Realistic vs. Abstract

I went to the Toronto Outdoor Art Exhibition (TOAE) on Saturday (July 6, 2013), it wasn’t as hot as last year, which was a good thing. As always there was lots of art to look at, in all kinds of mediums: painting, sculpture, textiles, jewelry, photography, drawing, etc. The Toronto Outdoor Art Exhibition is where I bought my puzzle piece lapel pin, that 10 years later would inspire the name of my consulting company, Missing Puzzle Piece Consulting, but I digress.

While I was at TOAE I spoke with several of the artists about their art, their process, and motivation, because as much as I dislike people asking me those questions, mostly because I have to think too hard to describe my art in words, I am curious about other artist’s practice.

In particular I had a good chat with Brock Irwin and his art. As you can see on his website he sometimes paints realistic pieces, and sometimes abstract. I asked why he goes back and forth between the two types, he said he gets tired/bored of doing one style of the other, so switches back and forth. What also intrigued me was that he said he thought the abstract was much more difficult than the realistic. He explained that the while realistic pieces were much more technically difficult, there was typically a model that he was working from e.g. a landscape, a bowl of fruit, etc. whereas with abstract pieces it was all coming from inside him. The abstract pieces demanded much more knowledge and attention to colour and composition.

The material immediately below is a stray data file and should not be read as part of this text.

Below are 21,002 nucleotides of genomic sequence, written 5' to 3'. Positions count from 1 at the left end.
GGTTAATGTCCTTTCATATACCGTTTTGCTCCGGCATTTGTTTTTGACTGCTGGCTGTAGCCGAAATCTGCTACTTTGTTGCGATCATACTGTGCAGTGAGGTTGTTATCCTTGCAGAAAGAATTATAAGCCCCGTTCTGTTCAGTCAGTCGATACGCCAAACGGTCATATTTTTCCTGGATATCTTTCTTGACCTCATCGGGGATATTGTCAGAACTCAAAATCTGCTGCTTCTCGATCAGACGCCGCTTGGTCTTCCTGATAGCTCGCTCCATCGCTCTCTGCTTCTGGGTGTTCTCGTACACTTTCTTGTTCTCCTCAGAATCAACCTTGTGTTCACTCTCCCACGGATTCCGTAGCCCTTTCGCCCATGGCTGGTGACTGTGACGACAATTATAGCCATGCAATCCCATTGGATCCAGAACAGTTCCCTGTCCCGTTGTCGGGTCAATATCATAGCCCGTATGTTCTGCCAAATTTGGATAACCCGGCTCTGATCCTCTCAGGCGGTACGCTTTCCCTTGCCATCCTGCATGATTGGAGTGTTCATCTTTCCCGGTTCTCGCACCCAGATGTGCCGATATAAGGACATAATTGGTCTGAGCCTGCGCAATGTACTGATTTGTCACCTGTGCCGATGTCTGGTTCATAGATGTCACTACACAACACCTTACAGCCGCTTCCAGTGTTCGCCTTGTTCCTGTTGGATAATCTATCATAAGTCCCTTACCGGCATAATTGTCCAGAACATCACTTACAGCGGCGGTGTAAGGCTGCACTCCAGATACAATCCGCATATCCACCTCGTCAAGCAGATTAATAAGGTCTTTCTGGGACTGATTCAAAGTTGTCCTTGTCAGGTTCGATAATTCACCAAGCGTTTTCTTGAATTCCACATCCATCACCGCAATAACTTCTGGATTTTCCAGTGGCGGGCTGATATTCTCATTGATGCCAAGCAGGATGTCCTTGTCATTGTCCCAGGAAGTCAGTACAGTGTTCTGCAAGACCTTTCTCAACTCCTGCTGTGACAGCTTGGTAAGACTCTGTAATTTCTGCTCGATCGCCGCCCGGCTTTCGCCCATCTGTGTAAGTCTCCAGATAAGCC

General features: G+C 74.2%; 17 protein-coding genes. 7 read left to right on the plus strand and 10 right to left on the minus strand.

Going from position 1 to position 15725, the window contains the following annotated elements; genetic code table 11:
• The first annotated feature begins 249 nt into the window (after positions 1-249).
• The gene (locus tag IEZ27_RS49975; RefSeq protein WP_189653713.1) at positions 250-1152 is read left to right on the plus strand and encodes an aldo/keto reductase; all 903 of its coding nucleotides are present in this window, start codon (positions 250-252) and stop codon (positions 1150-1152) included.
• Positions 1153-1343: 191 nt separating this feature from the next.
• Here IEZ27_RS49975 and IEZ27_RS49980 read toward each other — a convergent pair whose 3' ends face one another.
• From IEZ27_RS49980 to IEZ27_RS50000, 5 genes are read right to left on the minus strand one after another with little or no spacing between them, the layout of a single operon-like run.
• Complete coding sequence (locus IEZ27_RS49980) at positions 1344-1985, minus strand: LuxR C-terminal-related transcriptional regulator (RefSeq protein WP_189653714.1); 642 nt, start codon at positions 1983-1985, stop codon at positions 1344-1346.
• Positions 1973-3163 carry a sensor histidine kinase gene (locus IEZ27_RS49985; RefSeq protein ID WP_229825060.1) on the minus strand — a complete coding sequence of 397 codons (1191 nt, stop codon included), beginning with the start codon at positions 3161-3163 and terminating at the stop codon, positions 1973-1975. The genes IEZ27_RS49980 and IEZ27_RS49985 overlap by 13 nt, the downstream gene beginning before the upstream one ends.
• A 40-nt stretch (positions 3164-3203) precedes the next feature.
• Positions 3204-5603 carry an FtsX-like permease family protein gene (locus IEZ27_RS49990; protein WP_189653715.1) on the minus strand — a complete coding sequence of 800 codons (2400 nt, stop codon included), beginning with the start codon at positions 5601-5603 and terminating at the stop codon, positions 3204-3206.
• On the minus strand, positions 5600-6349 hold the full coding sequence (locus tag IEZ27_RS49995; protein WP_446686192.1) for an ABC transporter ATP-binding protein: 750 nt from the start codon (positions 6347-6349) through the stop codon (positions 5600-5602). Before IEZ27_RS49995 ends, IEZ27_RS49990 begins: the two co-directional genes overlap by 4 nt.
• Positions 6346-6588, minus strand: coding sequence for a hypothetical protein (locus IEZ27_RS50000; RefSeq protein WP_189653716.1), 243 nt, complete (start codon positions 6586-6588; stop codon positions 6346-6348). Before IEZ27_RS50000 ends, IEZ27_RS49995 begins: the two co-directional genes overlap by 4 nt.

I think I mostly agree with him, in the details of what he said, but for me, the realistic pieces are hard, I don’t have the patience to do them. I also feel like, for me art is about expression, and emotion, and the reaction I have to either looking at a piece or creating a piece and the thoughts of me doing something realistic is something mind-numbingly boring and tedious. I can absolutely appreciate the dedication and skill involved, but it’s not where my interest lies.

To me the abstract pieces that I create are the easiest thing in the world to create, they bring me joy and balance and I enjoy creating them like I enjoy nothing else. I enjoy going into myself to decide on colours and shapes and composition, and doing what speaks to me. That is not to say that process is easy, it definitely takes time and courage. I have had many people tell me they could never create abstract paintings like I create, they would be too worried about “getting it right” and “making a mistake.”

To me that is the best part, there is no “getting it right” or “making a mistake” there’s nothing to compare against, it’s pure, unadulterated, me.

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